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Charles Williams and The Region of the Summer Stars

12/13/2010

Recently in class Dr. Ralston brought up Charles Williams’ theory about women not being able to serve as priests–that in menstruating they symbolized Christ’s victimization and only Christ could be both victim and priest, so men had to serve as priests in the Catholic Church instead.

She liked that Williams tried to come up with more than “you just can’t.” I’d like to know more about his theory because his poetry–while extremely beautiful–is very difficult to understand (apparently this is normal experience for most first-time Williams readers).

Currently I’m finishing up the excerpt from The Region of the Summer Stars by Williams and came across the part that hints at this theory. (Williams had somewhat Romantic theology–brought the courtliness/courtesy concept into it. We didn’t discuss it in depth, but his fascination with courtliness shows up throughout his work, including the novel War in Heaven–definitely recommend that one)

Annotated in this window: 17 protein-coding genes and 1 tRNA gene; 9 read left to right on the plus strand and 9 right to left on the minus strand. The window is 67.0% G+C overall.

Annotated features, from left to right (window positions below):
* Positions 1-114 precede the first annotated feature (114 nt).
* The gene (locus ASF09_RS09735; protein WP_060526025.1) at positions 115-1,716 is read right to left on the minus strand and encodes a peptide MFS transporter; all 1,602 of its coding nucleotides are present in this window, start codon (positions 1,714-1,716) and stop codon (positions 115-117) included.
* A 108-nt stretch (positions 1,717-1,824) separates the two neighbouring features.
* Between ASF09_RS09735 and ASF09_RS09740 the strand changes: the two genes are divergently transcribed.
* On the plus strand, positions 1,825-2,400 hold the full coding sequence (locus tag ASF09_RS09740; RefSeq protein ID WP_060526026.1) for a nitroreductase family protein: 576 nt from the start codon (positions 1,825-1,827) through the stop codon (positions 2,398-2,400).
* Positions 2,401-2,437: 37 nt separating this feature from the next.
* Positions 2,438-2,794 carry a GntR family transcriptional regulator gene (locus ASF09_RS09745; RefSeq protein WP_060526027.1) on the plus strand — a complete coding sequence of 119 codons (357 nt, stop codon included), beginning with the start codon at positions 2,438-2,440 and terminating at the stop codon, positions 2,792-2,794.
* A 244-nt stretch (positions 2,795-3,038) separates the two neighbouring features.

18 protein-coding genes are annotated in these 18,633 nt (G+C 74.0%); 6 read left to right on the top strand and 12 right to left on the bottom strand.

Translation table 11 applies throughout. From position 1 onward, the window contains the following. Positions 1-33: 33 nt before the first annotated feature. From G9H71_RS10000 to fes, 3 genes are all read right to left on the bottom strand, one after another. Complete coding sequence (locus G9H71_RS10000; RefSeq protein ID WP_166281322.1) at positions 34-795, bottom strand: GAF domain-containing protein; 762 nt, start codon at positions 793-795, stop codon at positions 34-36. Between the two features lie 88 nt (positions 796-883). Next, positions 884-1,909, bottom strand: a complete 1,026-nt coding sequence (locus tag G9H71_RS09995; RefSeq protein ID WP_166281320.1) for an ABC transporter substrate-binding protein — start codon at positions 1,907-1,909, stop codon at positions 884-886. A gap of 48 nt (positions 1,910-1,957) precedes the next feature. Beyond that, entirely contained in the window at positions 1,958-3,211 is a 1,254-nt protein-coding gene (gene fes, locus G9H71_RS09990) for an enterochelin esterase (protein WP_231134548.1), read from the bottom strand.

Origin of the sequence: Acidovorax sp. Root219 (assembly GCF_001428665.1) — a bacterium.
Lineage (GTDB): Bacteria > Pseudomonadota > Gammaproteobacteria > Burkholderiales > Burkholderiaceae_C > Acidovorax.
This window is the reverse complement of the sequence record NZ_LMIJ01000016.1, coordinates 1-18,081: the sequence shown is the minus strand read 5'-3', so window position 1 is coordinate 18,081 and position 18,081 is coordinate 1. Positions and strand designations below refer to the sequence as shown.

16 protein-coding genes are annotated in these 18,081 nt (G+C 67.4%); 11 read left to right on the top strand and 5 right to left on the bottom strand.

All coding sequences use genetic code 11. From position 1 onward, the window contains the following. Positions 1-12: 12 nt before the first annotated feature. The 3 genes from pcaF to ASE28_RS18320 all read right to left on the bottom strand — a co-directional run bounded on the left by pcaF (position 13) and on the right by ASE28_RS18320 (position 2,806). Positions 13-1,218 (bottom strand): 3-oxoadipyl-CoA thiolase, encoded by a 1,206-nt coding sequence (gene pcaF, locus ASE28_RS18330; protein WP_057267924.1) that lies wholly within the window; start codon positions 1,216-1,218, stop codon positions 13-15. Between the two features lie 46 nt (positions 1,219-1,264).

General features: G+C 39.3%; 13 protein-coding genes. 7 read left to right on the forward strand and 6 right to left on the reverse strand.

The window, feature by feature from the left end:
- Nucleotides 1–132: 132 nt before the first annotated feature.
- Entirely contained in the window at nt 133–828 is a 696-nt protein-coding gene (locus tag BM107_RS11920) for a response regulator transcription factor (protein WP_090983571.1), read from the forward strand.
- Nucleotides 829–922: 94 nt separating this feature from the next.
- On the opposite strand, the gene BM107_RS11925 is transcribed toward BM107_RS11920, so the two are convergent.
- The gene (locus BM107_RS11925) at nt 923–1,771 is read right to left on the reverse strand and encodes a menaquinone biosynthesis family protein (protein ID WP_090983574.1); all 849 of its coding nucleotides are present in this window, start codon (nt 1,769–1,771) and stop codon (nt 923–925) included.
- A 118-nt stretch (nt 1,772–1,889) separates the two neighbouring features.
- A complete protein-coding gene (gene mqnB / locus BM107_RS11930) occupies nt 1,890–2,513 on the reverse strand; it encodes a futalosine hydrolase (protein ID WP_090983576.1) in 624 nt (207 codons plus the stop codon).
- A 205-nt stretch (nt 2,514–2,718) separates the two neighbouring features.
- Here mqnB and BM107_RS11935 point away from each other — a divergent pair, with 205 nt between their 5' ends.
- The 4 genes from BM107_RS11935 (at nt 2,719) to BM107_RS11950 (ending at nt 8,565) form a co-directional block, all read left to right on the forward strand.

From the chapter “Taliessin in the Rose Garden”:

And I there climbing in the night’s distance

till the clear light shone on the height’s edge:

out of the pit and the split zodiac I came

to the level above the magnanimous stair, and saw

the Empire dark with the incoherence of the houses.

Nay, there, as I looked on the stretched Empire

I heard, as in a throb of stretched verse,

the women everywhere throughout it sob with the curse

and the altars of Christ everywhere offer the grails.

Well are women warned from serving the altar

who, by the nature of their creature, from Caucasia to Carbonek,

share with the Sacrifice the victimization of blood.

Flesh knows what spirit knows,

but spirit knows it knows–categories of identity:

women’s flesh lives the quest of the Grail

in the change from Camelot to Carbonek and from Carbonek

to Sarras,

puberty to Carbonek, and the stanching, and Carbonek to

death.

Blessed is she who gives herself to the journey.

 

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